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Guiller and Mario Ruth Gonzalez was born in Teneriffe and after drama studies, completed her vocal training in Madrid. She made her début as a singer in the zarzuela Doña Francisquita by Amadeo Vives, followed by various zarzuela appearances. In 2006 she appeared as Adele in Johann Strauss’s Die Fledermaus in Bilbao and in 2008 made her début at the Costa Rica National Theatre as the Queen of the Night in Die Zauberflöte. At the Gran Teatre del Liceu in Barcelona, the Teatro Real in Madrid and the Maestranza in Seville she sang Trujamán in de Falla’s El retablo de Maese Pedro.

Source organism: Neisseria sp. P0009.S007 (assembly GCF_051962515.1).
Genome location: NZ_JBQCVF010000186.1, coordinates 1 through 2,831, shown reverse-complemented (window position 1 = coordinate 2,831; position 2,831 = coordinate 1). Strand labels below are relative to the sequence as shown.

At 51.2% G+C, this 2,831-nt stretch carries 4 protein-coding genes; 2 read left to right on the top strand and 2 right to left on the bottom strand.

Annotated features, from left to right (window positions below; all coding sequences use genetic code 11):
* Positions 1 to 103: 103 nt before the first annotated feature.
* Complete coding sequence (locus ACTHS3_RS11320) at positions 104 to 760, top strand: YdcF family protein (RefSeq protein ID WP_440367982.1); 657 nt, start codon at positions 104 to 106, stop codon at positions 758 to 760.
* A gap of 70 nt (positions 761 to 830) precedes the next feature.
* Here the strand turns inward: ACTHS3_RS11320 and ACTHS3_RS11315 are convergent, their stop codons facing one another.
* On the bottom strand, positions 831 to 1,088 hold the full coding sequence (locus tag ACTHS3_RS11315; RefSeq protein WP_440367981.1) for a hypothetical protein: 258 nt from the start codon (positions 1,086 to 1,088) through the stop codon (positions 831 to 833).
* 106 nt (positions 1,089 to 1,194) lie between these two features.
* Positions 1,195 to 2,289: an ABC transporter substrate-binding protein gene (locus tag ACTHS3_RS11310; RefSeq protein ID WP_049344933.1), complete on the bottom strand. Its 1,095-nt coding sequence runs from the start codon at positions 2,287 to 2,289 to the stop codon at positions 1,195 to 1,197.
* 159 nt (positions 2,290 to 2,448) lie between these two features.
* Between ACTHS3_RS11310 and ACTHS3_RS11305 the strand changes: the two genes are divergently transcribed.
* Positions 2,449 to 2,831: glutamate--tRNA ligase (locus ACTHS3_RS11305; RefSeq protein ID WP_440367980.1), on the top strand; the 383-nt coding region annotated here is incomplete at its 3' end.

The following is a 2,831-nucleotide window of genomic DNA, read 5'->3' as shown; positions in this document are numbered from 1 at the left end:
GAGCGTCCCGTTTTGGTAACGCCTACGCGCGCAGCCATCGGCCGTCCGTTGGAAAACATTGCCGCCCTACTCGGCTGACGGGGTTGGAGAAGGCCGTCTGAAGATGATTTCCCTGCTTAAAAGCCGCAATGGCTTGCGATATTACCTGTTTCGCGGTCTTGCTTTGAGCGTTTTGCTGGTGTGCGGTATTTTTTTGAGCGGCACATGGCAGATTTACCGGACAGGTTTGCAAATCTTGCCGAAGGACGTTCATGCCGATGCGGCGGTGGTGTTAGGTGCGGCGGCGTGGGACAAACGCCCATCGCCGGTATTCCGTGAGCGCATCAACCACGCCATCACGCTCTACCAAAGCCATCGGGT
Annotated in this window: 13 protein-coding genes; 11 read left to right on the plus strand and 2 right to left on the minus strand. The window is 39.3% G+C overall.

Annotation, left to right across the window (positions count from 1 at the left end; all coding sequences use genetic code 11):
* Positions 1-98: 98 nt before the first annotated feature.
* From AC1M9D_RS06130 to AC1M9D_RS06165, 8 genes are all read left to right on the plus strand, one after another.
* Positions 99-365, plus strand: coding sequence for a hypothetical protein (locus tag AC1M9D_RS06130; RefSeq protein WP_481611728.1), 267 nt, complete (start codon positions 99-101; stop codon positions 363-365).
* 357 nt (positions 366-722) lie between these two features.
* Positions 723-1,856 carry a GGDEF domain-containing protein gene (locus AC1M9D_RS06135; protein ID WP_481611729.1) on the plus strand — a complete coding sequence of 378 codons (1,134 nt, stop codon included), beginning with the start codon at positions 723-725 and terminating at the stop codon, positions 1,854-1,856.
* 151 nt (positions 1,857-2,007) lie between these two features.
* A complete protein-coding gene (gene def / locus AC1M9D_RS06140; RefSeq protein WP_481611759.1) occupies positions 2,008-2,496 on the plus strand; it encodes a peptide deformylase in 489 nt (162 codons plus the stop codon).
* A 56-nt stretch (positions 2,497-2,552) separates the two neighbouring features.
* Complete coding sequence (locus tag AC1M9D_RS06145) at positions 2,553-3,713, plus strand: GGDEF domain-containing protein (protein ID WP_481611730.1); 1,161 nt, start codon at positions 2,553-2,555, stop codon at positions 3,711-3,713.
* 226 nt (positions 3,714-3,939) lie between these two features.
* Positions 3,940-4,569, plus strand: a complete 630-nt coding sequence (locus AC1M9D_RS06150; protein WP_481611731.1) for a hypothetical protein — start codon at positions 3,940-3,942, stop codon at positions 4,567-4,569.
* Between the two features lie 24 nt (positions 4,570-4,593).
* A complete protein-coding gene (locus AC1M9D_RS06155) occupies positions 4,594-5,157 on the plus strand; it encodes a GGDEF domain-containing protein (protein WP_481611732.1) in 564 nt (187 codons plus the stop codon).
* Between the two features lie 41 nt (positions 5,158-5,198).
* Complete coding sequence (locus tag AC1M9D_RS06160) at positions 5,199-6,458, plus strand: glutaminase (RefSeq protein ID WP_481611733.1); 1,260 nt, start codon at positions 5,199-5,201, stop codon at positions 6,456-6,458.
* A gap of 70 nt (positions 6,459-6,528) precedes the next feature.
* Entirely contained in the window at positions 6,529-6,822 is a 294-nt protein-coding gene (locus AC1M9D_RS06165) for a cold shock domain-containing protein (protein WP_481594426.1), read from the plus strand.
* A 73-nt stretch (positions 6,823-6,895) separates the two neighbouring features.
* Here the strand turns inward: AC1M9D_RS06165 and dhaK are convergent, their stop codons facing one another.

When Ruth Gonzalez received her Ph.D. in applied mathematics in 1986 from Rice University, she became the first U.S.-born Hispanic woman to earn a doctorate in mathematics. Her thesis in computational mathematics, written under the supervision of Mary Wheeler, was entitled "Domain Decomposition for Two-Dimensional Elliptic Operators on Vector and Parallel Machines" [Abstract, Full Version]. Gonzalez enjoys encouraging other minority women and girls to explore careers in math and science. She said in an interview in a 1998 Exxon publication that "if they can just see how much science affects them every day, these kids begin to understand its relevance in their lives and learn that math can be fun, not just some horrible subject the have to suffer through." Gonzalez has also served as a adult-literacy tutor at a program she supports at Rice University. Gonzalez, both of whose parents came from Mexico, was raised in Houston, Texas. Her interest in math and science developed throughout her elementary and high school education. Gonzalez completed her bachelor's degree in mathematics at the University of Texas in 1976, then did research at the Applied Research Laboratories at the University of Texas from 1976 to 1980. Her work involved developing mathematical models for wave propagation problems in underwater acoustics. These could be used, for example, to position submarines to avoid detection. Meanwhile she also earned her master's degree in mathematics at Texas. In 1980 Gonzalez joined the Exxon Production Research Company. She completed her graduate work at Rice while working full-time as a geophysical mathematician at Exxon (now ExxonMobil). Her work at Exxon focused on the development of seismic imaging tools for exploring oil and gas reservoirs. In the 1990's she headed a team of researchers who developed technology to turn seismic data into three-dimensional views of rock formations deep inside the earth, thus helping other specialists to decide where to drill for oil and gas. She has also served as an advisor in the Geophysical Processing Department at ExxonMobil and is currently an advisor for the Project Facilitation Team of the ExxonMobil Exploration Company Ruth Gonzalez is an expert in seismic imaging methods. Working with seismic data collected on the surface of the earth, she develops algorithms that perform calculations to produce images of the underlying geology. Since 1980, she has applied this technology to help discover oil and gas reservoirs for Exxon. "We use sound energy to help us determine exactly what the earth looks like beneath its surface, much like doctors use ultrasounds to take a peek at an unborn child, or x-rays of your body to help in diagnosing medical problems," she explains of the seismic process. "Our wave equations describe how waves propagate through different materials such as rocks, water, and air. This means that mathematics allows us to see several miles into the earth without invasive processes." Gonzalez is currently developing new methods that take into account the irregular distribution of surface seismic data. This will honor both the kinematics and amplitude information of the recorded seismic waves. "Current theories are true for uniform distribution of surface data," she explains, "but we are rarely able to collect such data in the real world." Ruth Gonzalez